There are many pieces to the Medicare puzzle. To solve it, our nation needs creative minds — both in the public and private sectors — to collaborate on a solution that fixes many of the system’s inefficiencies.
My Mequon-based Medicare information resource company, 65 Incorporated, recently unveiled findings from a startling survey we conducted. It revealed confusion among Medicare users that has reached epidemic proportions.
We polled hundreds of Medicare beneficiaries nationwide to ask them what they knew about their coverage. The results tell a sobering story.
Our findings show that 30 percent of Americans 65 and over who say they understand all or a majority of Medicare cannot identify their coverage type. This may be the reason why so many people fail to choose the right plan, which winds up costing them unnecessary money, time and frustrations.
Just as startling, our study indicates the government’s 1-800-Medicare helpline leaves many senior citizens deeply perplexed. The people we polled who used it were 80 percent more likely to have had a difficult time dealing with Medicare compared to those using another resource.
When taking into account all government resources — including web-based, in-person or printed literature — seniors were still 35 percent more likely to have had a difficult time dealing with Medicare compared to those who didn’t receive their information from the government.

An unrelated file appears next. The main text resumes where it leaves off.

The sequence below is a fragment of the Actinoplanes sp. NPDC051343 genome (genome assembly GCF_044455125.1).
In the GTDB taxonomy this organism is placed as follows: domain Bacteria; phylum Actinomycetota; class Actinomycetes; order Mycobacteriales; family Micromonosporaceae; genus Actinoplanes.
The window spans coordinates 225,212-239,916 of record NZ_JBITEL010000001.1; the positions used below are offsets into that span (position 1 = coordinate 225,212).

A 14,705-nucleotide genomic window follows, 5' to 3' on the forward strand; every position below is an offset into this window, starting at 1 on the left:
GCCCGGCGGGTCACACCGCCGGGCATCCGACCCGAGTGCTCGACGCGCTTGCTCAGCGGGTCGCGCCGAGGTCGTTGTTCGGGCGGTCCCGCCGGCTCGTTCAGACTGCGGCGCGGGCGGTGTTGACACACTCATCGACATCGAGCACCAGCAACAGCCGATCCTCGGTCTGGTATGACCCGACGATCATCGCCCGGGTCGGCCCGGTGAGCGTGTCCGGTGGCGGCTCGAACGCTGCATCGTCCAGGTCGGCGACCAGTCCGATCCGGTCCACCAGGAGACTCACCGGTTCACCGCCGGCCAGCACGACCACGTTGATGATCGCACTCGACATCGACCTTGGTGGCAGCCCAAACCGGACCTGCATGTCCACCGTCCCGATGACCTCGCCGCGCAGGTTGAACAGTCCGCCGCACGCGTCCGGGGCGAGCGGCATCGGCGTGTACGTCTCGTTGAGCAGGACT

This shows the demand for a more thorough way of relaying to seniors their Medicare options. I am dedicated to making Medicare information more clear and concise for the millions of Baby Boomers enrolling, and that’s why I’ve launched 65 Incorporated.
Several Key Medicare Changes to Keep in Mind:
- The Affordable Care Act has reduced payments to Medicare Advantage plans to bring the costs more in line with “Original” or “Traditional” Medicare. Plans are responding in ways that consumers may not notice, which could have significant repercussions.
- One trend we’re seeing both nationally and locally here in the Milwaukee area is a strong surge in HMO plans and the virtual elimination of HMO-POS plans.
- These new HMO plans are zero, or very low premiums. However, a health maintenance organization can be restrictive because it requires a referral from a network primary physician to see a specialist — and the plans generally won’t pay for out-of-network care except in a true emergency.